The surprise turned out to be the launch of a new beer called St Louis Export premium lager.
St Louis Export has an alcohol content of 4.7 percent, higher than the original St Louis Light by 1.2 percentage points. The launch of St Louis Export comes after only a few months following KBL's launching of St Louis 24, which is a non-alcoholic beer.Speaking at the event, the Managing Director of KBL, Hloni Matshela, could not hide his excitement about the achievement of his organisation in successfully launching the beer.Imported hops from Czech Republic was used to brew the Export beer.
The marketing director of KBL, Sesupo Wagamang says, KBL wanted to produce a premium lager using the expertise that KBL is renown for. As such, this beer was developed by the most talented brew masters, who have had decades of experience with Kgalagadi breweries.
"We are trying to capture the youth market with this beer. We have used the green bottle packaging as well as the attractive label on the bottle to try and attract the 18-35 age group to be able to compete with the other premium beers that are currently available on the market," he said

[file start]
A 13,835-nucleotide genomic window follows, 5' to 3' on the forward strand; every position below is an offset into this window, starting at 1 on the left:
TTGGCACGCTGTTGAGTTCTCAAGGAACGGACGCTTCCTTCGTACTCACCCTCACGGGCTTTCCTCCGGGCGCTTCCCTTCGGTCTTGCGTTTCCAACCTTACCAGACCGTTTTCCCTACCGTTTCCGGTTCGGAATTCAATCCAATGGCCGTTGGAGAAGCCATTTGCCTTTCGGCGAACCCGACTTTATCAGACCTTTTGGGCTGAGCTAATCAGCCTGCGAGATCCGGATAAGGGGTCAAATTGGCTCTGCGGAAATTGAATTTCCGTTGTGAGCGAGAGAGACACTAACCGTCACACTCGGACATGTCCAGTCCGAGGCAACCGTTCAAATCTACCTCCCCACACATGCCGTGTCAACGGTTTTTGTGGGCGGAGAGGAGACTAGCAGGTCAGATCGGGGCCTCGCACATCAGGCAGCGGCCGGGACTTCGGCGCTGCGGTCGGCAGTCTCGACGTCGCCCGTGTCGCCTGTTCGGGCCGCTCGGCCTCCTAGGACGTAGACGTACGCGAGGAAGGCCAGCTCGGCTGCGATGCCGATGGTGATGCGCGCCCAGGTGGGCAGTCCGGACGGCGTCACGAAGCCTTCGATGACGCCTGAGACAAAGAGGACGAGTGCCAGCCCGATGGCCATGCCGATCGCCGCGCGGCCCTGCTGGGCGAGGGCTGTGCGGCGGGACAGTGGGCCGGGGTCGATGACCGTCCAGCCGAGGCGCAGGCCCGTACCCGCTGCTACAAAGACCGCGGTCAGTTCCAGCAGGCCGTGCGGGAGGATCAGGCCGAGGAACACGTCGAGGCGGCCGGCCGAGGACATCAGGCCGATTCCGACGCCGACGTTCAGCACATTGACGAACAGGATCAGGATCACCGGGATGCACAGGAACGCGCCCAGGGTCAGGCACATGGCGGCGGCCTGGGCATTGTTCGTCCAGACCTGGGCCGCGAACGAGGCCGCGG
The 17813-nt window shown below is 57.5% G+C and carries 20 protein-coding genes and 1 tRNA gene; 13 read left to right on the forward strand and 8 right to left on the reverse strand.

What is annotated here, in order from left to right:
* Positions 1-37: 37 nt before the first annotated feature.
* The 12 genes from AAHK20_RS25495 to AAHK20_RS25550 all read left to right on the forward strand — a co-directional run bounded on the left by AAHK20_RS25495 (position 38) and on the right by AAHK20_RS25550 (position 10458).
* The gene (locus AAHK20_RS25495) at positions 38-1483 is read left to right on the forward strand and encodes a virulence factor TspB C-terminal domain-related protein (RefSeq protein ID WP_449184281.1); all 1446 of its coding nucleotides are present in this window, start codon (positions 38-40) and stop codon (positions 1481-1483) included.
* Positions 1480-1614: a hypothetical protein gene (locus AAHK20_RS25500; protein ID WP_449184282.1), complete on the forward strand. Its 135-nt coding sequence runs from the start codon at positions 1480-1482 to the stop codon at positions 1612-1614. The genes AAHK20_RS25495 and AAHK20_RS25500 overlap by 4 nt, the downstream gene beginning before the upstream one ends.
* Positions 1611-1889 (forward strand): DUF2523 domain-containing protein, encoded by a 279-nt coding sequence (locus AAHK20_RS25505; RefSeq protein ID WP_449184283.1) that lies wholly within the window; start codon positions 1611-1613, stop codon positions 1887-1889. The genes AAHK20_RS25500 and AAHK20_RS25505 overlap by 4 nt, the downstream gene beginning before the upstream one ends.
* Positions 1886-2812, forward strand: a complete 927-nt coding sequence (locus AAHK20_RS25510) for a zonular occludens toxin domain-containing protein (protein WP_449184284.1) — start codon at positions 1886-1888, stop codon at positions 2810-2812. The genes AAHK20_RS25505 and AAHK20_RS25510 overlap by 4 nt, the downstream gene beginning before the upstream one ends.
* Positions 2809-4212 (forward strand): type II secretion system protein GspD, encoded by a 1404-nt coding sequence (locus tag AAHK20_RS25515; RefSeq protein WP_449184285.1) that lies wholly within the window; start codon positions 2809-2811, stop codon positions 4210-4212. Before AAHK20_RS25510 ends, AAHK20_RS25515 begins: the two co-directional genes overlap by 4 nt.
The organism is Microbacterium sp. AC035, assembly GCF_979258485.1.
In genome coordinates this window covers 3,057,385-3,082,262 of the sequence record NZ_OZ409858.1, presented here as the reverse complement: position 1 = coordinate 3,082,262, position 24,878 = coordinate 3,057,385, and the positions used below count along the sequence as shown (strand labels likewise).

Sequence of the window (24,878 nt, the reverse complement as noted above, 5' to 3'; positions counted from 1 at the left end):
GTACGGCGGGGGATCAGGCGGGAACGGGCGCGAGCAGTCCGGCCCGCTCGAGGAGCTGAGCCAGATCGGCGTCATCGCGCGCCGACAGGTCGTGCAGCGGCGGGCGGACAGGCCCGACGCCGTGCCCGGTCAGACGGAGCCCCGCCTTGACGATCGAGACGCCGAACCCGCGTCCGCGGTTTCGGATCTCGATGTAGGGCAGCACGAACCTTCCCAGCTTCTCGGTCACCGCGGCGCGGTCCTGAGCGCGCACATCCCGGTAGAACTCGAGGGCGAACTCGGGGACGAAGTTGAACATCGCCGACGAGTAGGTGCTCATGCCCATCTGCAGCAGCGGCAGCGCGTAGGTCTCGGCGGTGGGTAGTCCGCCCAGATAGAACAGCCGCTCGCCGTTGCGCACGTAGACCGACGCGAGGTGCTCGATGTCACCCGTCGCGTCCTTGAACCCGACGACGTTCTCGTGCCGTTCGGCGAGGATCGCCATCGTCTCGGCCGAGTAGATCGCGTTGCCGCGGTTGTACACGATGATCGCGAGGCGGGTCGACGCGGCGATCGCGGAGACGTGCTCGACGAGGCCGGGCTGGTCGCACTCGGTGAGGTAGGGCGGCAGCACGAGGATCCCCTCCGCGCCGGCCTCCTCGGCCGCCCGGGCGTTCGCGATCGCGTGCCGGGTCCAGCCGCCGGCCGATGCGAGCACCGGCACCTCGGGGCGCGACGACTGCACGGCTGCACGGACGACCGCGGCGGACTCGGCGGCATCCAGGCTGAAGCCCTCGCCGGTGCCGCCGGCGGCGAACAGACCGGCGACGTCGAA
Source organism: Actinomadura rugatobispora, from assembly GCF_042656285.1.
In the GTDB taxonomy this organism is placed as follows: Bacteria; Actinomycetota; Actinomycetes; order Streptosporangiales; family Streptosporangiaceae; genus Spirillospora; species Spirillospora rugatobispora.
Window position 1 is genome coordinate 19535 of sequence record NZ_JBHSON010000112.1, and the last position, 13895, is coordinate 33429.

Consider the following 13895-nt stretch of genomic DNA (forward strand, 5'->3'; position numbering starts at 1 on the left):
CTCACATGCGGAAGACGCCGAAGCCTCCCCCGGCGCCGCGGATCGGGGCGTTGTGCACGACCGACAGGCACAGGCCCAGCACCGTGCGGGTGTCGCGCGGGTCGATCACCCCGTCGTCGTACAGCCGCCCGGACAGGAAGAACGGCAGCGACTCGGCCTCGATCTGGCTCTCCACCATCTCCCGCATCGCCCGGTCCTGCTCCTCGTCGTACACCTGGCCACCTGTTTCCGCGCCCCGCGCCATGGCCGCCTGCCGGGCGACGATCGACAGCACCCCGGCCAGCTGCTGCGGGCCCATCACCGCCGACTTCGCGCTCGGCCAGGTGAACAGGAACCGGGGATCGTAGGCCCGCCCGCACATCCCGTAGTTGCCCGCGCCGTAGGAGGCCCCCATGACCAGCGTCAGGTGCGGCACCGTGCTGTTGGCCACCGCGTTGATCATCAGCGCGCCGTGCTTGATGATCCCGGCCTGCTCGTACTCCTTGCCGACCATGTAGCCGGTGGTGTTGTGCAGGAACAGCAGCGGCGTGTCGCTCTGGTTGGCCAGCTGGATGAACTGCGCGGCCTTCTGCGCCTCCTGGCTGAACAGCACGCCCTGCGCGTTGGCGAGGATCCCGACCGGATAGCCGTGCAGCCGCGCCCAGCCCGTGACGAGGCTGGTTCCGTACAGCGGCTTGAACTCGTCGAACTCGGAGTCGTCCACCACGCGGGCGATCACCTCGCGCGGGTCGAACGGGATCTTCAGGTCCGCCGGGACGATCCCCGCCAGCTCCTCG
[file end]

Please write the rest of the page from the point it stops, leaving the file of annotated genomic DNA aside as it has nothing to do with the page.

Wagamang also said that St Louis Export lager is positioned as a premium beer which is good enough to compete with the best beers in the world, that is why the line 'Every Glass, World Class'.
In their press statement, KBL announced that St Louis Export would be available for sale this week.
St Louis Export sells at the price of P1.00 more than the original St Louis Light but it will however be P0.50 cheaper than other premium beers.
It now remains to be seen how the new beer will compete on a market that is already depressed by the 30 percent alcohol levy which was effected in November last year.
Announcing its results recently, KBL parent company, Sechaba Holdings said that, due to the 30 percent levy that government imposed on alcoholic beverages last November, it is evident that consumers have shifted to traditional brews commonly known as Chibuku, instead of the more expensive clear beer.
The slowdown in consumer spending on alcohol products following the introduction of the levy, coupled with the economic downturn, negatively affected the performance of underlying associate companies, Kgalagadi Breweries Limited (KBL) and Botswana Breweries Limited (BBL) especially in the second quarter of 2009.
Clear beer sales plummeted as brewers, KBL, felt the effects of the levy. The company suffered losses as sales went down by 16.4 percent in the second quarter of 2009, after going up by 16.9 percent before the levy was introduced. Overall, clear beer sales volumes were 0.5 percent down.